The Gran Prix of Gloucester will roll through Stage Fort Park for its 15th year next month, with permit approval in the rearview mirror after a City Council meeting Tuesday night.
Councilors voted unanimously, 6-0, to approve the permit, with Councilors Bruce Tobey, Melissa Cox and Sefatia Romeo Theken absent. The council’s 3-person subcommittee on planning and development voted unanimously last week to recommend that the full council grant the permit to Essex County Velo, which hosts the event.
Once word got out Wednesday that organizers had received the permit, registration for the race, to be held Sept. 28 and 29, started to filling up.
The subcommittee had created a set of 18 conditions to enforce councilors’ expectations of the Gran Prix crew, which includes requiring Essex County Velo to present a bond before the race for repairs to the field after the event.
“We put a pretty strong list of requirements that they’re going to have to meet,” said Councilor Greg Verga, the subcommittee’s chairman. “I wasn’t satisfied with the corrections in the past few years, but I think the air has been cleared.”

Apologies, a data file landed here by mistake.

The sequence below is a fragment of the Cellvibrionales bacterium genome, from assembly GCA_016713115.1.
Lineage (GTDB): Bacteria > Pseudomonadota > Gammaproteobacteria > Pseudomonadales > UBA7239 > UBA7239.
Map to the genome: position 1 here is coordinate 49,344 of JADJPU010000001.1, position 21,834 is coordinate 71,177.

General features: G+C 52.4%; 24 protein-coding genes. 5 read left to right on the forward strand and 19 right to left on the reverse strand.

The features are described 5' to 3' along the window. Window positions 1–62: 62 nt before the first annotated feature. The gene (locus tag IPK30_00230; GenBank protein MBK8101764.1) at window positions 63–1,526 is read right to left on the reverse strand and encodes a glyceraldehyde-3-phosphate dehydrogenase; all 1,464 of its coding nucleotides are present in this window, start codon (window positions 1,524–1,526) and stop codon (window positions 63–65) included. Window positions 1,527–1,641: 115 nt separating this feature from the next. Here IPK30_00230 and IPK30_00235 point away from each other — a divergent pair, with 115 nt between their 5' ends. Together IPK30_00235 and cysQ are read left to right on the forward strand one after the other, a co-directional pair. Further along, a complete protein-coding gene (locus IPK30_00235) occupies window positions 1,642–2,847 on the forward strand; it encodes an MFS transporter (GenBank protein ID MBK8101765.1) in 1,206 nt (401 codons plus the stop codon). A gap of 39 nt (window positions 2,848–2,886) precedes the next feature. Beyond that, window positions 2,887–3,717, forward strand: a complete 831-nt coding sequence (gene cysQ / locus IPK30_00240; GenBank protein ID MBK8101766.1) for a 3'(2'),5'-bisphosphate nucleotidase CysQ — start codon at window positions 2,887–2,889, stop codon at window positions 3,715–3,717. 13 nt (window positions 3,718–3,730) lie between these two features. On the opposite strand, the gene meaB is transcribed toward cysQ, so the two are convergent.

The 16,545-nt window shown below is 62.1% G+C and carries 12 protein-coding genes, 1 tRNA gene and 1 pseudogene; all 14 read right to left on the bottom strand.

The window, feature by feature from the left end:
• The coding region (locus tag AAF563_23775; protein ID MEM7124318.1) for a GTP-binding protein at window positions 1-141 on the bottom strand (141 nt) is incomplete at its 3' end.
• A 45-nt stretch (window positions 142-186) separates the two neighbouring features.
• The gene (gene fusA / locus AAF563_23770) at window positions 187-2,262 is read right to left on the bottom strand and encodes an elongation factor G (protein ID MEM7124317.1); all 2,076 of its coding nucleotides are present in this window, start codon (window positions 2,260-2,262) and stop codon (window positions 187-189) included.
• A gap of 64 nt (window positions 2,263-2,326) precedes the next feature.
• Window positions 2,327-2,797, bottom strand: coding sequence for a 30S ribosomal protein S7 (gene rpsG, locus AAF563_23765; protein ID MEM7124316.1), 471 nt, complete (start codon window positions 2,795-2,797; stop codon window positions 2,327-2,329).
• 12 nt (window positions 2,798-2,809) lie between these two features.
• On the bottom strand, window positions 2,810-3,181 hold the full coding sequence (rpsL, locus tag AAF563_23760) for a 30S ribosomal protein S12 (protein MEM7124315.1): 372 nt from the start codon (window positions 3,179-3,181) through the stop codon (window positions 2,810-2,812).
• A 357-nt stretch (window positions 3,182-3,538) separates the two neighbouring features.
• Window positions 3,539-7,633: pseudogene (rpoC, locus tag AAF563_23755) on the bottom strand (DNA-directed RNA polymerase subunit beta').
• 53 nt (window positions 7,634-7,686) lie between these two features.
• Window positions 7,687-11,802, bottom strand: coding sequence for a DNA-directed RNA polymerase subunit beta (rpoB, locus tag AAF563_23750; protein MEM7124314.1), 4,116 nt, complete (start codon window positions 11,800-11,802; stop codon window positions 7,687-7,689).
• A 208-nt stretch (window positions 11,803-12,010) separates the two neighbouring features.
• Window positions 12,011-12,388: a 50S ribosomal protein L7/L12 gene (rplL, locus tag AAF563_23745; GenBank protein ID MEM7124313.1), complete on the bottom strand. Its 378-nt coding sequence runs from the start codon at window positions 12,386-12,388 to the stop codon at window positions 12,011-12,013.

The decision on whether or not to grant the group a permit became contentious after last year’s muddy season left Stage Fort Park somewhat torn up in the wake of the race.
Councilors heard from residents on both sides of the issue at a public hearing preceding the vote Tuesday night.
To satisfy some of the residents’ concerns, the permit also requires that Essex County Velo dispose of all trash collected at the event and provide its own portable toilets. The group must notify owners of all businesses that the race course bypasses. And, the number of entrants must be capped at 1,000 entrants per day.
The permit conditions prohibit the race course from traveling across Half Moon Beach, in the area of the Lucy B. Davis Pathway, on the Elizabeth Smith Garden and Gloucester Garden Club beds, and near the Visitors Welcome Center and the fort.
Race director Paul Boudreau had considered holding the event in other cities while waiting permit approval, but maintained he preferred to hold the race in Gloucester. Registration for the race opened Wednesday afternoon, and two hours later nearly half the 2,000 slots for the two-day event were filled.
Boudreau said none of the conditions were unexpected and they all helped to close a “communication gap” between the race organizers and the city.
“There was nothing unreasonable in there from my standpoint and I think it helps build a good partnership for us with the city of Gloucester in the future,” Boudreau said.
The public hearing, Boudreau added, helped him understand and address residents’ worries.
“I’ve learned a lot about some of the opponents and about what their concerns are,” Boudreau said. “It was a hard process, but it was a process we all had to go through for the better.”
Marjorie Nesin can be reached at 978-283-7000 x3451, or firstname.lastname@example.org.